In this study, we found no association between ovarian cancer risk and phytoestrogen-rich food items such as berries, nuts, beans, crisp bread, or whole-grain bread. For comparison, some other studies, investigating dietary pattern, have reported an increased risk for a starch-rich (44), “bread and pasta” (14), or high carbohydrate dietary pattern (15), whereas others found no relationship with ovarian cancer risk and intake of grain products (3). Furthermore, several studies have examined the role of vegetables and fruit for the risk of ovarian cancer, and their results are inconsistent with some of them showing no association (10–13), an inverse association (3, 13, 14) or a positive association (15, 45). In addition, we found no association between risk of ovarian cancer and intake of total carbohydrates, total cereals, or total vegetables. Thus, the results in this study and current literature do not provide any strong or consistent evidence for that phytoestrogen-rich foods play a major role in ovarian cancer development, at least among women with a low bean/soy intake.

Comparison between studies of dietary phytoestrogen intakes and disease is limited by differences in phytoestrogen databases used in various studies. Databases often differ in calculation methods, chosen references, analytical methods, and origin of analysis of phytoestrogens in food items. A strength of this study is that we used a phytoestrogen database designed for a Swedish population (28) and that most of the phytoestrogen content in the foods were analyzed by 2 gas chromatography–mass spectrometric methods and carried out in the same laboratory (20).

Strengths of our study include its prospective design, large size, and complete follow-up. The ethnic homogeneity of our study population (only 3% of the women were born outside the northern countries) reduces the risk of confounding by unmeasured factors. Cancer registration in Sweden is obligatory, making the assessment of cases almost complete. We adjusted for several known nutritional and nonnutritional risk factors for ovarian cancer. Also, we were able to take use of antibiotics into count, because antibiotics affect the bacterial microflora in the gut (22) that transforms plant lignans into mammalian lignans (46); this could have an effect of phytoestrogens metabolism. However, the information on antibiotics was not available for the whole cohort, leading to small sample size and unstable estimates. Furthermore, information about antibiotic use was based on life-time consumption and we do not have any information on the specific time of consumption. If antibiotic use is distant, in time, from ovarian cancer development, antibiotic treatment may not have an impact on the possible effect of phytoestrogens on ovarian cancer. However, a large proportion (19%) of the women had used antibiotics more than 10 times in life and lignan metabolism could be affected by antibiotic use up to more than a year after consumption (22). Also, equol production is reduced by antibiotics (23). Thus, at least for those women with frequent antibiotic use, the antibiotic treatment could have influenced the production of bioactive phytoestrogens in the gut and also influenced the metabolism of the phytoestrogens. Even if we do not have the power to conclude, our results for crisp and whole-grain bread indicates that lignan containing foods are protective only among low consumers of antibiotics.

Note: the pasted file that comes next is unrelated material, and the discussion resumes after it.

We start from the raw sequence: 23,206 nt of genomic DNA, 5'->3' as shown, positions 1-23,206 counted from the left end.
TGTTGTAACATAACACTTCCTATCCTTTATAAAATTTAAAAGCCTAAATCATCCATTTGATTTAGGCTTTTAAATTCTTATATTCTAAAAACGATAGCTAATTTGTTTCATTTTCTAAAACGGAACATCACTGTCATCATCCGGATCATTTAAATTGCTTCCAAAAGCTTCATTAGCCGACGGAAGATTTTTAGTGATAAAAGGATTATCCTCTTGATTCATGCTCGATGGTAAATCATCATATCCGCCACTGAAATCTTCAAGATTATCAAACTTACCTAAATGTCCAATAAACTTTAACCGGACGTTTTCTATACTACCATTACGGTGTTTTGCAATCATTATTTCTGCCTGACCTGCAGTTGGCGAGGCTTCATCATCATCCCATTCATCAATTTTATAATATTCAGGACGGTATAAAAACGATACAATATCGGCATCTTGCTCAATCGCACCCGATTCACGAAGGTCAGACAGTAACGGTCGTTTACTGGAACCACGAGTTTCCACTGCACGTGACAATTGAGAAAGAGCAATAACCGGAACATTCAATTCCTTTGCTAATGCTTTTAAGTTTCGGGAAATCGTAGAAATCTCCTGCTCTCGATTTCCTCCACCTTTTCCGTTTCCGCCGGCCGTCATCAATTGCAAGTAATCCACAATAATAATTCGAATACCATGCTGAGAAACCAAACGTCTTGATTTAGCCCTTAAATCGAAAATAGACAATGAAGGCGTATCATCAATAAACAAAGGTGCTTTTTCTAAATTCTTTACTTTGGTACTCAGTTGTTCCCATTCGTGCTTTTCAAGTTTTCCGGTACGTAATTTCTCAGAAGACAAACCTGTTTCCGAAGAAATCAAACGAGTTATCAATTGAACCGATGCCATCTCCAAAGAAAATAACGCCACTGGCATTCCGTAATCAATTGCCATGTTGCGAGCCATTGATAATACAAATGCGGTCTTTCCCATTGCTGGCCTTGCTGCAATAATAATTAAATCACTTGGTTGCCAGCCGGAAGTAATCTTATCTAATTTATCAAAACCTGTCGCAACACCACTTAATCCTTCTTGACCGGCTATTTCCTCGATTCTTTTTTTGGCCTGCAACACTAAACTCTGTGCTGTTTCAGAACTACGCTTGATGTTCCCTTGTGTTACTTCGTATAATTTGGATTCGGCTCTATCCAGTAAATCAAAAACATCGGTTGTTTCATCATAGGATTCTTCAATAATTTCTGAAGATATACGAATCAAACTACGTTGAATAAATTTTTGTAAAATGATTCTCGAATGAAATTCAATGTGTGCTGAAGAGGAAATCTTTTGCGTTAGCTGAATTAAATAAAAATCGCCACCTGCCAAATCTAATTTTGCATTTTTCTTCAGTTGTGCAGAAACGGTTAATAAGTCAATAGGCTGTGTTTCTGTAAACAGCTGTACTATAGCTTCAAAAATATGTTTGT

We have only baseline dietary information, and misclassification of dietary intake maybe greater than if we had measured the diet at several points through the follow-up time. However, the latency time for ovarian cancer is probably decades and our baseline measures may reflects diet in the past, which may be the exposure of interest.

In conclusion, we found no association between overall ovarian cancer risk and intake of isoflavonoids, lignans, and coumestrol, specific food items rich in phytoestrogens or fiber. Our overall results suggest that phytoestrogens does not play a major etiologic role in ovarian cancer, at least in this predominantly Caucasian women cohort with low bean/soy intake. However, the differences in the effect of diet between invasive and borderline ovarian cancer need to be evaluated in other studies with higher power.

No potential conflicts of interest were disclosed.

The authors thank all study participants in the WLH study.

This study was supported by Swedish Cancer Society Grant (06 0046), Swedish Research Council Grant (60433301), STINT (The Swedish Foundation for International Cooperation in Research and Higher Education) Organon, Pharmacia, Medical Products Agency, and Schering-Plough. M. Hedelin was partially supported by a postdoctoral fellowship from Folkhalsan Research Center, Samfundet Folkhalsan, Helsinki, Finland.

The costs of publication of this article were defrayed in part by the payment of page charges. This article must therefore be hereby marked advertisement in accordance with 18 U.S.C. Section 1734 solely to indicate this fact.